A comparable emphasis on the military aspect of state policy did not emerge in India. The Arthshastra focussed on preservation of the state through alliances, and the elaborate and almost esoteric “Mandalas” by which to determine inter-state relations. It thus emphasised balance of power - a much maligned outlook today in India. Kautilya’s India looked at war as a feature of the state’s life, something to be lived with, almost as if one puts up with a chronic illness with the help of palliatives. The army was just one of seven elements that constituted the slate (king, ministers, land and people, towns and cities, treasury, forces, allies). War was treated as any other state enterprise and not considered vital as in Sunzi Singfa. Bulk of the army was made up with the help of guilds (shrenis). The mandala approach was applied even to the regular army. The army chiefs and other generals were given the full treatment of spies, surveillance and mutual suspicions. The location of the army was decided by the need to keep it divided and not on operational needs. Compared to Sunzi Bingfa, war in Arthashastra was more an ongoing effort instead of a climactic, decisive act to shatter the present and shape the future. The perils of indecisive and therefore protracted wars from which no country ever benefits, as advised in Sunzi Bingfa, were never quite understood in Indian strategic thought. It was to cost India dear throughout its history, and even in the modern post-Independence period. Even in recent times Mao Zedong emphasised protracted war as the people’s means to defeat the stronger tortes of a state. Arthashastra does not mention protracted war at all. Perhaps living in a protracted state of conflict had made the rulers and peoples inured to it.

Historical and state factors played a not insignificant part in the evolution of the contrasting strategic emphasis on matters of the nation’s safety. Even in the age when the king was synoymous with the stale, India and China as kingdoms looked at threats to the state differently. Chinese convictions about it being the civilised centre, or middle, against the barbarian periphery,

led to the military emphasis of Sunzi Bingfa. India had by then absorbed numerous military and civilisational invasions. A culturally accommodative state had emerged which is reflected in the Arhashastras emphasis on alliances and spheres of influence.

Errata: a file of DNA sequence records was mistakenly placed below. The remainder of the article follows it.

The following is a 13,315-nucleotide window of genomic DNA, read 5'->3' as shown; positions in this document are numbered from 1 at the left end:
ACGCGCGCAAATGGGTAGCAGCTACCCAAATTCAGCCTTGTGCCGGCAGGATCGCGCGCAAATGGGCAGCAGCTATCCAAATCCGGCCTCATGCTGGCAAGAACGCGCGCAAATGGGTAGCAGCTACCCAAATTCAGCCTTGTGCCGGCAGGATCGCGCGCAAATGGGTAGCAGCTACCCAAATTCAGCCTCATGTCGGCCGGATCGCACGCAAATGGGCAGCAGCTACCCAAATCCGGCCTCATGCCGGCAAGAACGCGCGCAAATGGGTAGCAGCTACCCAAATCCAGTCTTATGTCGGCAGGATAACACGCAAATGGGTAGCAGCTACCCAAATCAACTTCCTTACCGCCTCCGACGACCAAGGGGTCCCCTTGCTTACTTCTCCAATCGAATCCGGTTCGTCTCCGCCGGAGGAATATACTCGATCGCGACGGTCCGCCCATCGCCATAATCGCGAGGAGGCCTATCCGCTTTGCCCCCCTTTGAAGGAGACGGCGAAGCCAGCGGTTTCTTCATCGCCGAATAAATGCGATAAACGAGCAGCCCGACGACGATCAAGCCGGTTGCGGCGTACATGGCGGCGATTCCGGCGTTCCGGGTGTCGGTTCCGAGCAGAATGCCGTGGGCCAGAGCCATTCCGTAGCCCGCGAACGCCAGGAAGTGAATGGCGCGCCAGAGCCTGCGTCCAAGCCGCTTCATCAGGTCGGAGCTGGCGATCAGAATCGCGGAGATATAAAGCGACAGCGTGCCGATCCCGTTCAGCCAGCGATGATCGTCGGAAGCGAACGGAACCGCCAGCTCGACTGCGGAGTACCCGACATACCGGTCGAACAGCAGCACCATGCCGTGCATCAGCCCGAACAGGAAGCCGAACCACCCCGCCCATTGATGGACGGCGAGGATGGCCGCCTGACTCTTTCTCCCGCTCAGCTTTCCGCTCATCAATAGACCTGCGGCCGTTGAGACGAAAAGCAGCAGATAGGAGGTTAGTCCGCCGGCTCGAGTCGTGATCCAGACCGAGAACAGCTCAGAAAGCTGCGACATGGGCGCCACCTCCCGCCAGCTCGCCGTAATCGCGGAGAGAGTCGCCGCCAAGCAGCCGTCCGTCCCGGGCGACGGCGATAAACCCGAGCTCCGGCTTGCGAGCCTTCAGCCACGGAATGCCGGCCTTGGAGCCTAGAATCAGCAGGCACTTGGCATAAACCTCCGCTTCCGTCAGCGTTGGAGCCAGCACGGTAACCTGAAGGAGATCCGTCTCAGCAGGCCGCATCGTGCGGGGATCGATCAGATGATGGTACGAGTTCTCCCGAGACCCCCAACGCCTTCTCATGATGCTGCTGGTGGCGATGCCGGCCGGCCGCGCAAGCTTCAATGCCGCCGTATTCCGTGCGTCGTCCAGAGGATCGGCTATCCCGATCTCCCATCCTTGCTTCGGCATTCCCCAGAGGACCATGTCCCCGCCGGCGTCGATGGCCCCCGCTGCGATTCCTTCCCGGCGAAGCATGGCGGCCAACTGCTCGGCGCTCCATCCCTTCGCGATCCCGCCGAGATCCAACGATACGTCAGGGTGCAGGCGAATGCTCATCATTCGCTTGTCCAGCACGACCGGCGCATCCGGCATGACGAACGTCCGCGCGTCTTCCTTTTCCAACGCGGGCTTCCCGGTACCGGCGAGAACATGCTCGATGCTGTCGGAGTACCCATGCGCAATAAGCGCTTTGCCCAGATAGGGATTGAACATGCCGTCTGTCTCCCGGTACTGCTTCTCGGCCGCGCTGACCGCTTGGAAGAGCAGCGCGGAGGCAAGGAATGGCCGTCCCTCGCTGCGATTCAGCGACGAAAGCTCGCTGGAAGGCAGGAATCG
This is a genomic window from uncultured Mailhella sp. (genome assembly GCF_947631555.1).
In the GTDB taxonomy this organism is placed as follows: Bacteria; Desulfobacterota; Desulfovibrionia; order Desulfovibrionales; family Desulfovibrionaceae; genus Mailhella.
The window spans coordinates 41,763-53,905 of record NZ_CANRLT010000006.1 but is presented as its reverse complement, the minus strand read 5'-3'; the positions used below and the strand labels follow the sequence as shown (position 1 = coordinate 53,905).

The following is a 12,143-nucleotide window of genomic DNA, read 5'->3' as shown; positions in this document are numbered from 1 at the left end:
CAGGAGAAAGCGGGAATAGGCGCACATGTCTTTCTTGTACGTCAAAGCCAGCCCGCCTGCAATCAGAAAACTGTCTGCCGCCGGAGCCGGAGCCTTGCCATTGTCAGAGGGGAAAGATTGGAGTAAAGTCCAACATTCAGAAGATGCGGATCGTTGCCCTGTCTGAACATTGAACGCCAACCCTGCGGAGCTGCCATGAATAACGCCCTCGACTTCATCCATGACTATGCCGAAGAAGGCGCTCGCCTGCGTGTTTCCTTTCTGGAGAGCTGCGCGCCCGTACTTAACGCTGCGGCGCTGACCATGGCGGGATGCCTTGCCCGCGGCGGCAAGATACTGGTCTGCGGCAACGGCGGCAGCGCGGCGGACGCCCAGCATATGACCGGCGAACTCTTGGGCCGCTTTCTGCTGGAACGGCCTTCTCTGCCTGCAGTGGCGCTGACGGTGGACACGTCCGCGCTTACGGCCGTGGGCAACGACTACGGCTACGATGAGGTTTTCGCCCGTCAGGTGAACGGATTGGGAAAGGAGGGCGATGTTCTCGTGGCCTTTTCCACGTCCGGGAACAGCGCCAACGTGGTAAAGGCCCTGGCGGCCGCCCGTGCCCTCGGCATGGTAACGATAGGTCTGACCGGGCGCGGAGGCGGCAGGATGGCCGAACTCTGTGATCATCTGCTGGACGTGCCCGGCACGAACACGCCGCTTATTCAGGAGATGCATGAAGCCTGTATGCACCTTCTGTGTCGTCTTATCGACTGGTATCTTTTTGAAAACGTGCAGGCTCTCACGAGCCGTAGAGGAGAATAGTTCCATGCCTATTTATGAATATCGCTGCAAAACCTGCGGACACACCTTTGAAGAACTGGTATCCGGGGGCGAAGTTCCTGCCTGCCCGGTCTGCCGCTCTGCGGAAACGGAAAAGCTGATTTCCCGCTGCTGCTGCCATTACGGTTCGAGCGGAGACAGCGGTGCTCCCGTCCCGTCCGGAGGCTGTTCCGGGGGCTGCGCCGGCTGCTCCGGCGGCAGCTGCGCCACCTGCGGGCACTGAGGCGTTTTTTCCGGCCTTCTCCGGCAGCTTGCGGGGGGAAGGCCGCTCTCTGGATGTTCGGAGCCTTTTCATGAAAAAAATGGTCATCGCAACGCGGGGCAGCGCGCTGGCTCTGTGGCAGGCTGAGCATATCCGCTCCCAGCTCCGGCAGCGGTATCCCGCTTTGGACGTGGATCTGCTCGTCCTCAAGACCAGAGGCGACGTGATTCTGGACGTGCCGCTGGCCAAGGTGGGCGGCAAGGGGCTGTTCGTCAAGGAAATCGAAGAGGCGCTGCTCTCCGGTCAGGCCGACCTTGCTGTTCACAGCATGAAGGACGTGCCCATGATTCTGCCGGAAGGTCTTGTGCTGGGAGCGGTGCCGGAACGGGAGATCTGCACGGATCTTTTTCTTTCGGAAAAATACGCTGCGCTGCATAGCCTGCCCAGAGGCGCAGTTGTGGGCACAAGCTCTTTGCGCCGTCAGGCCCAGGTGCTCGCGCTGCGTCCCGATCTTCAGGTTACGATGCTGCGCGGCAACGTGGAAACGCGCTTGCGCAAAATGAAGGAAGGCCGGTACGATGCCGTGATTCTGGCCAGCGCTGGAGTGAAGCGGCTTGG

Sunzi Bingfa emphatically related power to military strength. This special emphasis on the military as the indicator of national payer, continues to weigh heavily in Chinese thought in modern times. Mao’s immortal quote on political power growing out of the barrel of the gun, reiterates lhat emphasis even more tellingly man Sunzi Bingfa. Kautilya’s Arthashastra viewed good counsel and correct judgement as the constituents of power and as more useful than military might. One also wonders in the light of the history of the time, if Kautilya was not more concerned with the intellectual and moral qualities of Indian leadership of his time than their personal valour! Along with power the relative importance given to decisive action is another area of divergent outlook. Sunzi Bingfa places a high premium on decisive, even deterrent action. There is a clear preference for action directed towards decisive results. The story of the author of the Chinese classic, actually beheading a few concubines of the King of Wu while teaching them drill, to show how obedience is to be obtained may be apocryphal, but is indicative of the ruthless emphasis on decisive results. The Arthasbastra is almost managerial in its outlook on managing the affairs of the state.

The present may seem remarkably as a continuation of the past, if Indian and Chinese policies for the management of internal and external threats are any indication. Arthashastra and Sunzi Bingfa really cannot and should not be compared but used as insights into the two great civilisations’ inspirations of state policies. They provide very useful clues to each other’s outlook on the role of the state. More than that, they offer pointers to the future management of relations with each other. At the turn of the second millennium, when the need is more of interdependence than confrontation, Arthashastra and Sunzi Bingfa offer as good an understanding of what was done in the past, as of what can be achieved in the future. India and China will do well to learn from both the classics.

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© 1998 Indira Gandhi National Centre for the Arts, New Delhi

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Published in 1998 by